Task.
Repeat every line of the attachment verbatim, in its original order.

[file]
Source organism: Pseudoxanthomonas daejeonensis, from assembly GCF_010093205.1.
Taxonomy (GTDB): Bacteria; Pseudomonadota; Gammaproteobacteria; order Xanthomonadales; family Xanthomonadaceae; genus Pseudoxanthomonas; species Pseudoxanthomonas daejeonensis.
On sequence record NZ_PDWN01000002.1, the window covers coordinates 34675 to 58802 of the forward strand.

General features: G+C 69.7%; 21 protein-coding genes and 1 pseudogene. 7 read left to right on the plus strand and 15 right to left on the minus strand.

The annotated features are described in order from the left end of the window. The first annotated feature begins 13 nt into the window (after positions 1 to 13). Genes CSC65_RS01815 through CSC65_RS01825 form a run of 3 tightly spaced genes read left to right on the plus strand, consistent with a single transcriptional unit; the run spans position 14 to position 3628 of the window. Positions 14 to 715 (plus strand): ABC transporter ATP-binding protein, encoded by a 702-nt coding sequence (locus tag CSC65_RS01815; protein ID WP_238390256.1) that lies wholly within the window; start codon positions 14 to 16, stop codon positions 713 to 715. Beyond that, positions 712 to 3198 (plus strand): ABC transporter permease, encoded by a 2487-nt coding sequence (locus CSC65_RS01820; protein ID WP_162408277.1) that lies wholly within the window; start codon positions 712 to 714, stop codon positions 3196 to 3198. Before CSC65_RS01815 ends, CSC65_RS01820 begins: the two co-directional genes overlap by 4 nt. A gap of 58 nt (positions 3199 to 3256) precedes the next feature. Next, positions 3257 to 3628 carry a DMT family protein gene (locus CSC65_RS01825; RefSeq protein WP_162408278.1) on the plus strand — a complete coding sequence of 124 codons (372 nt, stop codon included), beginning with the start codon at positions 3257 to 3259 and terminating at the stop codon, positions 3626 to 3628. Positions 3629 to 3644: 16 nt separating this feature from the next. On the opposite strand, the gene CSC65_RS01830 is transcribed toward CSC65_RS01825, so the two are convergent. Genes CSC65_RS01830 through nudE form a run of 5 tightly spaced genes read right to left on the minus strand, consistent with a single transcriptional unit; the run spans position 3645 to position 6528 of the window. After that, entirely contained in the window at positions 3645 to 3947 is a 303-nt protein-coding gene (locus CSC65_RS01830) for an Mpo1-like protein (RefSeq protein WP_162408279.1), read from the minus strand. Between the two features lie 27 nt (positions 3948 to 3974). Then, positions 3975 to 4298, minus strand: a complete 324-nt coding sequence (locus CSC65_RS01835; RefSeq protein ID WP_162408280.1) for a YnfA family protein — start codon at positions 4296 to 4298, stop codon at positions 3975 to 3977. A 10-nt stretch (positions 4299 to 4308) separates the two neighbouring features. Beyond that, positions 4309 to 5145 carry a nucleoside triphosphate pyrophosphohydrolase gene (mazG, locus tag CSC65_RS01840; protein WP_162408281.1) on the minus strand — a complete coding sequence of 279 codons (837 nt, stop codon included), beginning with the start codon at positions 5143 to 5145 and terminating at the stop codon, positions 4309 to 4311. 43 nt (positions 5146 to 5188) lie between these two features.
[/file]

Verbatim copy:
Source organism: Pseudoxanthomonas daejeonensis, from assembly GCF_010093205.1.
Taxonomy (GTDB): Bacteria; Pseudomonadota; Gammaproteobacteria; order Xanthomonadales; family Xanthomonadaceae; genus Pseudoxanthomonas; species Pseudoxanthomonas daejeonensis.
On sequence record NZ_PDWN01000002.1, the window covers coordinates 34675 to 58802 of the forward strand.

General features: G+C 69.7%; 21 protein-coding genes and 1 pseudogene. 7 read left to right on the plus strand and 15 right to left on the minus strand.

The annotated features are described in order from the left end of the window. The first annotated feature begins 13 nt into the window (after positions 1 to 13). Genes CSC65_RS01815 through CSC65_RS01825 form a run of 3 tightly spaced genes read left to right on the plus strand, consistent with a single transcriptional unit; the run spans position 14 to position 3628 of the window. Positions 14 to 715 (plus strand): ABC transporter ATP-binding protein, encoded by a 702-nt coding sequence (locus tag CSC65_RS01815; protein ID WP_238390256.1) that lies wholly within the window; start codon positions 14 to 16, stop codon positions 713 to 715. Beyond that, positions 712 to 3198 (plus strand): ABC transporter permease, encoded by a 2487-nt coding sequence (locus CSC65_RS01820; protein ID WP_162408277.1) that lies wholly within the window; start codon positions 712 to 714, stop codon positions 3196 to 3198. Before CSC65_RS01815 ends, CSC65_RS01820 begins: the two co-directional genes overlap by 4 nt. A gap of 58 nt (positions 3199 to 3256) precedes the next feature. Next, positions 3257 to 3628 carry a DMT family protein gene (locus CSC65_RS01825; RefSeq protein WP_162408278.1) on the plus strand — a complete coding sequence of 124 codons (372 nt, stop codon included), beginning with the start codon at positions 3257 to 3259 and terminating at the stop codon, positions 3626 to 3628. Positions 3629 to 3644: 16 nt separating this feature from the next. On the opposite strand, the gene CSC65_RS01830 is transcribed toward CSC65_RS01825, so the two are convergent. Genes CSC65_RS01830 through nudE form a run of 5 tightly spaced genes read right to left on the minus strand, consistent with a single transcriptional unit; the run spans position 3645 to position 6528 of the window. After that, entirely contained in the window at positions 3645 to 3947 is a 303-nt protein-coding gene (locus CSC65_RS01830) for an Mpo1-like protein (RefSeq protein WP_162408279.1), read from the minus strand. Between the two features lie 27 nt (positions 3948 to 3974). Then, positions 3975 to 4298, minus strand: a complete 324-nt coding sequence (locus CSC65_RS01835; RefSeq protein ID WP_162408280.1) for a YnfA family protein — start codon at positions 4296 to 4298, stop codon at positions 3975 to 3977. A 10-nt stretch (positions 4299 to 4308) separates the two neighbouring features. Beyond that, positions 4309 to 5145 carry a nucleoside triphosphate pyrophosphohydrolase gene (mazG, locus tag CSC65_RS01840; protein WP_162408281.1) on the minus strand — a complete coding sequence of 279 codons (837 nt, stop codon included), beginning with the start codon at positions 5143 to 5145 and terminating at the stop codon, positions 4309 to 4311. 43 nt (positions 5146 to 5188) lie between these two features.